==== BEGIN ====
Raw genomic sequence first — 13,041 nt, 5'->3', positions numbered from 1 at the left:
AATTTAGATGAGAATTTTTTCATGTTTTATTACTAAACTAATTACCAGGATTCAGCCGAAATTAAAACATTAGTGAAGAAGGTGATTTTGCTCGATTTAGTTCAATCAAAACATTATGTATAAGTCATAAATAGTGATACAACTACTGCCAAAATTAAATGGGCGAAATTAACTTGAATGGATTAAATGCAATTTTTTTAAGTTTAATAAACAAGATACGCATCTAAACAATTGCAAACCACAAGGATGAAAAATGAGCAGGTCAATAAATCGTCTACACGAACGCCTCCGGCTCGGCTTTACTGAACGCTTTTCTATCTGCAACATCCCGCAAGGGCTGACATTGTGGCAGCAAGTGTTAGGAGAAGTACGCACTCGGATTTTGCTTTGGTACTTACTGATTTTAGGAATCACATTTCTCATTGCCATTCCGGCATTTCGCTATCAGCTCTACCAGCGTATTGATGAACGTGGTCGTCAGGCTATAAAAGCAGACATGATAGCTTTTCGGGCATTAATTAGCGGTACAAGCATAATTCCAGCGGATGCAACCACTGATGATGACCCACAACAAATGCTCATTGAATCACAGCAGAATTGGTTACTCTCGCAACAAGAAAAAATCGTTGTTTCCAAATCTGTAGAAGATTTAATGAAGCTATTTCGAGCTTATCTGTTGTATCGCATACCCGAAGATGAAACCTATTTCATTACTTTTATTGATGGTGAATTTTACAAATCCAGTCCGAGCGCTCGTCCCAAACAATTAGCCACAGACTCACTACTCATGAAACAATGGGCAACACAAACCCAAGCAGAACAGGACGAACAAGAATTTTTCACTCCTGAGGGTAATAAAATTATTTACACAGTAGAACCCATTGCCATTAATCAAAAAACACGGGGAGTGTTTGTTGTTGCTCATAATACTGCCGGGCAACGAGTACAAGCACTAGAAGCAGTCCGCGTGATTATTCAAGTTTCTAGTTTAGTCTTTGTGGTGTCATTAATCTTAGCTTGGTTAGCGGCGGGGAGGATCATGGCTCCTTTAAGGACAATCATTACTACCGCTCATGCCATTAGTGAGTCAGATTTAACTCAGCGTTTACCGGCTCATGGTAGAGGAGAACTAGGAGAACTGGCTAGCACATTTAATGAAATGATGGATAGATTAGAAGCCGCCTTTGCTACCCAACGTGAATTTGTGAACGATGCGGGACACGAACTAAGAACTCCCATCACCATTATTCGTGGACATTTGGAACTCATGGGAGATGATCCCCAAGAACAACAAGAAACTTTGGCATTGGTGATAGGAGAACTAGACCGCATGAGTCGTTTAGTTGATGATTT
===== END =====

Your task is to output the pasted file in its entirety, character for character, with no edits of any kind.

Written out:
Raw genomic sequence first — 13,041 nt, 5'->3', positions numbered from 1 at the left:
AATTTAGATGAGAATTTTTTCATGTTTTATTACTAAACTAATTACCAGGATTCAGCCGAAATTAAAACATTAGTGAAGAAGGTGATTTTGCTCGATTTAGTTCAATCAAAACATTATGTATAAGTCATAAATAGTGATACAACTACTGCCAAAATTAAATGGGCGAAATTAACTTGAATGGATTAAATGCAATTTTTTTAAGTTTAATAAACAAGATACGCATCTAAACAATTGCAAACCACAAGGATGAAAAATGAGCAGGTCAATAAATCGTCTACACGAACGCCTCCGGCTCGGCTTTACTGAACGCTTTTCTATCTGCAACATCCCGCAAGGGCTGACATTGTGGCAGCAAGTGTTAGGAGAAGTACGCACTCGGATTTTGCTTTGGTACTTACTGATTTTAGGAATCACATTTCTCATTGCCATTCCGGCATTTCGCTATCAGCTCTACCAGCGTATTGATGAACGTGGTCGTCAGGCTATAAAAGCAGACATGATAGCTTTTCGGGCATTAATTAGCGGTACAAGCATAATTCCAGCGGATGCAACCACTGATGATGACCCACAACAAATGCTCATTGAATCACAGCAGAATTGGTTACTCTCGCAACAAGAAAAAATCGTTGTTTCCAAATCTGTAGAAGATTTAATGAAGCTATTTCGAGCTTATCTGTTGTATCGCATACCCGAAGATGAAACCTATTTCATTACTTTTATTGATGGTGAATTTTACAAATCCAGTCCGAGCGCTCGTCCCAAACAATTAGCCACAGACTCACTACTCATGAAACAATGGGCAACACAAACCCAAGCAGAACAGGACGAACAAGAATTTTTCACTCCTGAGGGTAATAAAATTATTTACACAGTAGAACCCATTGCCATTAATCAAAAAACACGGGGAGTGTTTGTTGTTGCTCATAATACTGCCGGGCAACGAGTACAAGCACTAGAAGCAGTCCGCGTGATTATTCAAGTTTCTAGTTTAGTCTTTGTGGTGTCATTAATCTTAGCTTGGTTAGCGGCGGGGAGGATCATGGCTCCTTTAAGGACAATCATTACTACCGCTCATGCCATTAGTGAGTCAGATTTAACTCAGCGTTTACCGGCTCATGGTAGAGGAGAACTAGGAGAACTGGCTAGCACATTTAATGAAATGATGGATAGATTAGAAGCCGCCTTTGCTACCCAACGTGAATTTGTGAACGATGCGGGACACGAACTAAGAACTCCCATCACCATTATTCGTGGACATTTGGAACTCATGGGAGATGATCCCCAAGAACAACAAGAAACTTTGGCATTGGTGATAGGAGAACTAGACCGCATGAGTCGTTTAGTTGATGATTT